Chief Justice David Maraga alleges Executive plot to oust him

Monday November 04 2019

Chief Justice David Maraga has come out to lay bare the frustration his office and the entire Judiciary have been suffering at the hands of the Executive led by President Uhuru Kenyatta.

A visibly angry Maraga, in a televised address to the nation from the foot of the Supreme Court in Nairobi on Monday, revealed an alleged secret plot by the Executive to remove him from office before December 31.


“Some CSs (Cabinet secretaries) are saying I will go before the year ends, kumbe hii Kenya ina wenyewe (apparently Kenya has real owners)?" Judge Maraga, who wore a wry smile intermittently, said.

He accused the National Treasury of unfairly targeting courts in its austerity measures as budgets for Parliament and the Executive keep growing.

"The Chief Justice has no Mercedes car, we were told it's wastage, yet the two Speakers of the Parliament have them," he said as he explained how he has been forced to accord visiting dignitaries, including CJs, wanting transport.


Since 2014, the Judiciary budget has been shrinking and this year, it received a paltry 0.69 percent of the national budget.

There has been a corresponding decrease in the Judiciary’s budget with every increase of the national budget.

In the 2015/16 financial year, when the national budget was Sh1.5 trillion, the Judiciary received Sh14.7 billion.

In 2016/2017, the national budget increased to Sh1.7 trillion, out of which the Judiciary received Sh17 billion.

In 2017/2018, when the national budget increased to Sh2 trillion, the Judiciary was allocated Sh14.2 billion.


In the current financial year, with a national budget of Sh3 trillion, the allocation to the judiciary was Sh12.9 billion.

The figures are more than 50 percent below what the Judiciary had requested.

“But as the Judiciary budget is declining, workload is rising,” he said as he issued an order to the Chief Registrar of the Judiciary.

“Moving forward, Judiciary budget estimates will be taken to Parliament and not Treasury. We cannot continue begging for what belongs to us,” he said.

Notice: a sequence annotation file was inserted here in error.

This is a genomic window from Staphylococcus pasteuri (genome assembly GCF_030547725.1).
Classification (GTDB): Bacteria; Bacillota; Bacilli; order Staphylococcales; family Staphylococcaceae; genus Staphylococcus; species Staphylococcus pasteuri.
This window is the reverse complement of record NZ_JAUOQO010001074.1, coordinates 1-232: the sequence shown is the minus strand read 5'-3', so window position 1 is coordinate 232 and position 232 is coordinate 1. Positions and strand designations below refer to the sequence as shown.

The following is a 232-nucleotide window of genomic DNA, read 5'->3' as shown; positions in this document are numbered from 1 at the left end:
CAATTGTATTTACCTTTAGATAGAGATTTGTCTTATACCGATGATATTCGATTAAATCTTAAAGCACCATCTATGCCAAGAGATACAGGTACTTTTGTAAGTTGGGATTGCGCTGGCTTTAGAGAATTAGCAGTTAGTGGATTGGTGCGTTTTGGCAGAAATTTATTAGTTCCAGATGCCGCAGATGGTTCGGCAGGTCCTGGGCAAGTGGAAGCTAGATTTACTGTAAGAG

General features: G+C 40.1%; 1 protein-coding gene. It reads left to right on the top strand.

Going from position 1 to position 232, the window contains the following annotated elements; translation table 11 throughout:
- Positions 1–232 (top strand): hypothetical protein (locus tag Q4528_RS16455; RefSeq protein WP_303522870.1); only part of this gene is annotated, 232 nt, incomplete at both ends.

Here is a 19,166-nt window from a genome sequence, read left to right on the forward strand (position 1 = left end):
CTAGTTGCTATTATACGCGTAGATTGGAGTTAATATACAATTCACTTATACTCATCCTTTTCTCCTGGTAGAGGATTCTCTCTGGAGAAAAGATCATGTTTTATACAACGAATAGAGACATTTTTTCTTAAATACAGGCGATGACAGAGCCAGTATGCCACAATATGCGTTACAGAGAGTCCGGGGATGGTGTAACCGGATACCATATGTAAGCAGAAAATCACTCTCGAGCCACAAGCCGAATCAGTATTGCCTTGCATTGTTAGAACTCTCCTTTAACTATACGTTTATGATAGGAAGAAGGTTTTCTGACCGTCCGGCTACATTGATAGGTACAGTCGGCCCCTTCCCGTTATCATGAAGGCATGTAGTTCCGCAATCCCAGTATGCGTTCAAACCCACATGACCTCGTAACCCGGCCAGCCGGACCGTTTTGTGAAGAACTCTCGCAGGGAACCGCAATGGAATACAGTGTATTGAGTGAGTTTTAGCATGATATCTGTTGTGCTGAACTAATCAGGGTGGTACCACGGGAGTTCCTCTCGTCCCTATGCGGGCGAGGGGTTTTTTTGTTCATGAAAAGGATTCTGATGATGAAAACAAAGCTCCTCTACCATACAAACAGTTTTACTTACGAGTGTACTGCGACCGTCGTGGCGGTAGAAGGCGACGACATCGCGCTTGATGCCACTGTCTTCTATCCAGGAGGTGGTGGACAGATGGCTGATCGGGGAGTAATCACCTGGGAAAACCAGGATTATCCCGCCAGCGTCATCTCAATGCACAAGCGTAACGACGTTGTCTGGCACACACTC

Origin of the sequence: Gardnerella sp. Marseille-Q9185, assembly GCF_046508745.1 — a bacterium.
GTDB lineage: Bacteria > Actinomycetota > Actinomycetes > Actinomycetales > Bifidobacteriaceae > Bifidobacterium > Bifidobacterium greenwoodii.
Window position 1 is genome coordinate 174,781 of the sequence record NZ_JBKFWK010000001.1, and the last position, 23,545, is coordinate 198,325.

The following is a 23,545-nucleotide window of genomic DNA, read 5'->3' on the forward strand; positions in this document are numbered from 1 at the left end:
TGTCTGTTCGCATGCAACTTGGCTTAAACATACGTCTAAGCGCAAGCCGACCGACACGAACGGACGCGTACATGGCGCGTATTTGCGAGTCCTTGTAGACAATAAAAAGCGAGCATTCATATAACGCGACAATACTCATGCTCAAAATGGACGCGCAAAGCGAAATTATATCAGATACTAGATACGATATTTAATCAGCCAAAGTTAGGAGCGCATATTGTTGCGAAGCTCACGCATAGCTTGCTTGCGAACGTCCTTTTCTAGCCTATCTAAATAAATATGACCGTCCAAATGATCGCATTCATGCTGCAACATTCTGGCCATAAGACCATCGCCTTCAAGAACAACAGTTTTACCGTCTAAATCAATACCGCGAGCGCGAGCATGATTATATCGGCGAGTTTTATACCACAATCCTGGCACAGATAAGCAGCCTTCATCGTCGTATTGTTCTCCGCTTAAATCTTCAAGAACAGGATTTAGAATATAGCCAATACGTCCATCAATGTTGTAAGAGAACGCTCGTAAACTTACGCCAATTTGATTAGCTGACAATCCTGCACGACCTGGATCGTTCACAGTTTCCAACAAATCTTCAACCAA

He decried sustained contemptuously treatment by the Executive in office communication, during State functions and other public places including local airports where he is denied admission to VIP lounges.

It has emerged that staff at the swanky lounges set up using taxpayers' money deny the CJ entry, saying the high-class facilities are reserved for the president, his deputy and select Cabinet and principal secretaries.

“I will now choose which State functions to attend as I'm always treated contemptuously like it happened during Mashujaa Day, where my presence was not even acknowledged,” he said.

In office communication, Justice Maraga said he has been receiving letters signed by clerks on behalf of Cabinet and principal secretaries.

“That is the level they have reduced me to… I have shredded many of such letters,” he said.


The budget cuts, the president of the Supreme Court said, have adversely affected dispensation of justice and rolled back gains made in easing the case backlog.

Plans to roll digital courts to serve Kenyans in the diaspora were put on hold due to lack of budget, while mobile courts are no longer working.

“We are even unable to pay for Wi-Fi,” he said as explained why courts are not serving Kenyans as they expect.

The Court of Appeal has been crippled in Nakuru, Eldoret and Mombasa as staff go without basic necessities such as office tea and printing paper.

Despite the pain, Judge Maraga vowed to stay put and encouraged judges, magistrates and the entire court staff to continue discharging their mandate without fear or favour.

He asked the Executive to respect separation of powers under the 2010 Constitution and allow courts to discharge their mandate.

"No single arm of government is superior to the other as stipulated under the doctrine of separation of powers," he said.

"Judiciary should not be treated like illegitimate children ... I want the issues raised to be addressed as any CJ will suffer the same tribulations."

While the National Treasury says the Judiciary budget cuts are due to tough economic times Kenya is facing as a result of an elephant external debt, some analysts have linked them to revenge by the Executive.

Many have cited President Kenyatta's 2017 warning that he would "revisit irregardless (sic)" after the Supreme Court overturned presidential election results in which he had been declared the winner.